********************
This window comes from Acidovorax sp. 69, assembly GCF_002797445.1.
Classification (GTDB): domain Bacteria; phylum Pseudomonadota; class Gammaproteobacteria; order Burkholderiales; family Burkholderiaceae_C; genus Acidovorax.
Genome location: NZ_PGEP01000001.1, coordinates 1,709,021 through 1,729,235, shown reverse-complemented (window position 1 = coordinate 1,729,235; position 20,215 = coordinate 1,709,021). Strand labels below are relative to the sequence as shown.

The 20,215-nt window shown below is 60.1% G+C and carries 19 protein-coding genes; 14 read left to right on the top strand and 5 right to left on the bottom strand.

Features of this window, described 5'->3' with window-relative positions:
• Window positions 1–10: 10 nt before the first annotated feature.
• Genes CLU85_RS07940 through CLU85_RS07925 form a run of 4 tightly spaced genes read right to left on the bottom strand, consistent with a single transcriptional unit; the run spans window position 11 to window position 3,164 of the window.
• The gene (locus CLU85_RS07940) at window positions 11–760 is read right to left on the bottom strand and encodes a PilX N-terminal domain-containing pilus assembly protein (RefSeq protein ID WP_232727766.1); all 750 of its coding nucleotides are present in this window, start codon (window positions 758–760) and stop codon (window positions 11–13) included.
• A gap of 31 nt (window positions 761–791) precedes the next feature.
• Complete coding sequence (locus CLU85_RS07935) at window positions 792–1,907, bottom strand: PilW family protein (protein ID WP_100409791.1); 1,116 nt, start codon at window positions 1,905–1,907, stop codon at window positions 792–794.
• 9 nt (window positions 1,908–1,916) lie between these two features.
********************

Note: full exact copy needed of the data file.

This window comes from Acidovorax sp. 69, assembly GCF_002797445.1.
Classification (GTDB): domain Bacteria; phylum Pseudomonadota; class Gammaproteobacteria; order Burkholderiales; family Burkholderiaceae_C; genus Acidovorax.
Genome location: NZ_PGEP01000001.1, coordinates 1,709,021 through 1,729,235, shown reverse-complemented (window position 1 = coordinate 1,729,235; position 20,215 = coordinate 1,709,021). Strand labels below are relative to the sequence as shown.

The 20,215-nt window shown below is 60.1% G+C and carries 19 protein-coding genes; 14 read left to right on the top strand and 5 right to left on the bottom strand.

Features of this window, described 5'->3' with window-relative positions:
• Window positions 1–10: 10 nt before the first annotated feature.
• Genes CLU85_RS07940 through CLU85_RS07925 form a run of 4 tightly spaced genes read right to left on the bottom strand, consistent with a single transcriptional unit; the run spans window position 11 to window position 3,164 of the window.
• The gene (locus CLU85_RS07940) at window positions 11–760 is read right to left on the bottom strand and encodes a PilX N-terminal domain-containing pilus assembly protein (RefSeq protein ID WP_232727766.1); all 750 of its coding nucleotides are present in this window, start codon (window positions 758–760) and stop codon (window positions 11–13) included.
• A gap of 31 nt (window positions 761–791) precedes the next feature.
• Complete coding sequence (locus CLU85_RS07935) at window positions 792–1,907, bottom strand: PilW family protein (protein ID WP_100409791.1); 1,116 nt, start codon at window positions 1,905–1,907, stop codon at window positions 792–794.
• 9 nt (window positions 1,908–1,916) lie between these two features.